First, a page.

9. “—the energy of consciousness—must logically go somewhere. I think it transforms. It doesn’t end because it can’t. It’s energy.”

    Yes, yes and yes to this Averil.

    I am made up of Tet’s melted iceberg and the electrically charged dust motes which impregnated the DNA of the impregnated ancestors of my ancestors. I do believe in a supreme something simply because I am at a loss to explain the unexplainable in my life. I like to think I have lived before and I will live again.

    My mother was a lapsed Catholic girl who believed that once you were dead you were dead, no heaven, no hell, no nothing. She died on Easter Sunday. Don’t tell me God doesn’t say gotcha.

    • I’m not sure I believe in the big guy, but that’s not to say I don’t appreciate a bit of existential irony. My dad and now my husband believe in the nothingness—they’re a lapsed Baptist and Mormon respectively, both of whom went hightailing it from the church during their teen years. I was impressed that they held out so long.

  10. I tend to attribute these stories to either (a) the brain being deprived of oxygen, and/or (b) your mind stops fighting and you dream. The imagination kicks in and you see what you want to see, kind of like using your imagination. In the days before my mother died, she talked constantly of “seeing” her dead brother and uncle and mother, etc… and I believe that’s who she wanted to see on her “other side.” Were they really there? No idea. But I’m so not a believer in the white light.

    I do, however, believe in people’s auras or spirits or ghosts, whatever you want to call them. I often feel the presence of my mother, grandmother, etc…

    A friend of mine was paralyzed in a car accident when he was 13. He clearly remembers lying on the table, yet floating above himself, looking down on the doctors working on him. He was not dying, but he was in incredible pain and he believed this to be a human mechanism we have to separate ourselves from things we can’t handle or are not ready for — like pain, like death.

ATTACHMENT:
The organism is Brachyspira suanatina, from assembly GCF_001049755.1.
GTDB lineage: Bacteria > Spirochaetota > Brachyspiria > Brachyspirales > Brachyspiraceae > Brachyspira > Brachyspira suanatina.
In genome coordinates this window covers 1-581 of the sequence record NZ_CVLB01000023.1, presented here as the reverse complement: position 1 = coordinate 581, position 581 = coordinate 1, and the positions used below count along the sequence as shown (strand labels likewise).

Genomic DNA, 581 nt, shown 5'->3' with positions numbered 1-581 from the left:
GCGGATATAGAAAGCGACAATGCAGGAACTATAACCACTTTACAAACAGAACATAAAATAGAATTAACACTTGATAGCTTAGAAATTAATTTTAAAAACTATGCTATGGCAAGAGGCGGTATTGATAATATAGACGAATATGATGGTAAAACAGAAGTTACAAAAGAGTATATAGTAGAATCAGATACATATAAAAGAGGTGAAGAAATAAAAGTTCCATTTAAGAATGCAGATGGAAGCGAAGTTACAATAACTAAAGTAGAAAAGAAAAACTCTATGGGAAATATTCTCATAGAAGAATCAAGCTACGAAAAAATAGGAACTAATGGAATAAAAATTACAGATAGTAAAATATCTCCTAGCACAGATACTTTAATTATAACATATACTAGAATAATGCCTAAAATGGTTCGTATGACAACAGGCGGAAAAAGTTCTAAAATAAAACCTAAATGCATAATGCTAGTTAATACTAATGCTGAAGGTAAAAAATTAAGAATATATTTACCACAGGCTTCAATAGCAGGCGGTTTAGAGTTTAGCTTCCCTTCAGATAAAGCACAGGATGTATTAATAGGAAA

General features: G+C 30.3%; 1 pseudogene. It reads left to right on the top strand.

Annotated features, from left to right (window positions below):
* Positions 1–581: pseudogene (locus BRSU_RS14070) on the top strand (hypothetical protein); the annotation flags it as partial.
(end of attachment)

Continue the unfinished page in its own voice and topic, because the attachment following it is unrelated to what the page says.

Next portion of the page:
11. I’m not sure what to believe. First of all – and let me throw out a disclaimer that I’ll probably got to hell if there is a hell – is the fact that I love Ancient Aliens. (you know, that show on the History Channel?) So, I only bring that up b/c as weird as it sounds, sometimes I think our ancestors really could have been seeing beings from other planets b/c there’s so much weird crap on earth to look at and speculate about, that I simply watch the show fascinated – and find myself on the fence about it all. Maybe I won’t go to hell, maybe I’ll just be left on the fence.

    Anyway, when it comes to NDE, it is mind boggling how some people report the exact words, movements, etc when they have flatlined. Doesn’t the brain keep working for a few minutes after something like that – so maybe they are still hearing, and that explains that part? What doesn’t make sense – how in the hell can they report what they saw going on around them. Enzyme reaction or not – their eyes were closed, so that’s a bit puzzling.

    I’ve always kind of leaned towards being in different realms – or dimensions. Or reincarnation. There’s a book I’ve always wanted to read about children who can recall their past lives in great detail. It’s on GoodReads:

    I love this sort of stuff too.

    • Most of the people I know are agnostic these days, to one degree or another. It’s so hard to be certain of anything, and we’ve been trained not to give much weight to anecdotal evidence (thank goodness), so I think the hardcore believers are dying out. It seems like we’re all going through a process of elimination; it’s more about deciding what we don’t believe than falling hard into one true faith.

      • My problem is I’m too analytical for my own good – about EVERYTHING. One movie that scared the shit out of me was “THE EXORCISM OF EMILY ROSE,” based on the true events of a girl who believed she was possessed. (drs say she was epileptic) According to records, the lawyer was agnostic, and after this case, gave up her practice, and eventually donated her notes from the case so the movie could be made. if any film could scare me into a church, it would be that one.

  12. I’ve just read the most brilliant story by James Salter called ‘Twenty Minutes’ about a woman who is thrown and crushed by her horse. Has anyone read this? Am I the last one to the party? It was just staggering. She is on the way to dying, and she knows. And he handles it so beautifully. Just staggering.

    I agree with Tetman, we are so simple. My kids and I talk about aliens and galaxies all the time in the car. We are just babes with our civilisations and hi-tech.

    I believe there are higher softer zones up there, good places.

    Enjoy your break honey Xcat

  13. What a great story! Perhaps we’re not so tightly knit into these physical bodies as we think we are, but I’m pretty sure one of these days science will have a fabulous explanation for this stuff… Closest I’ve come to anything paranormal was being involved (with my family) in a car accident that had apparently been predicted by a demon possessed woman just hours before. That’s always tickled my imagination…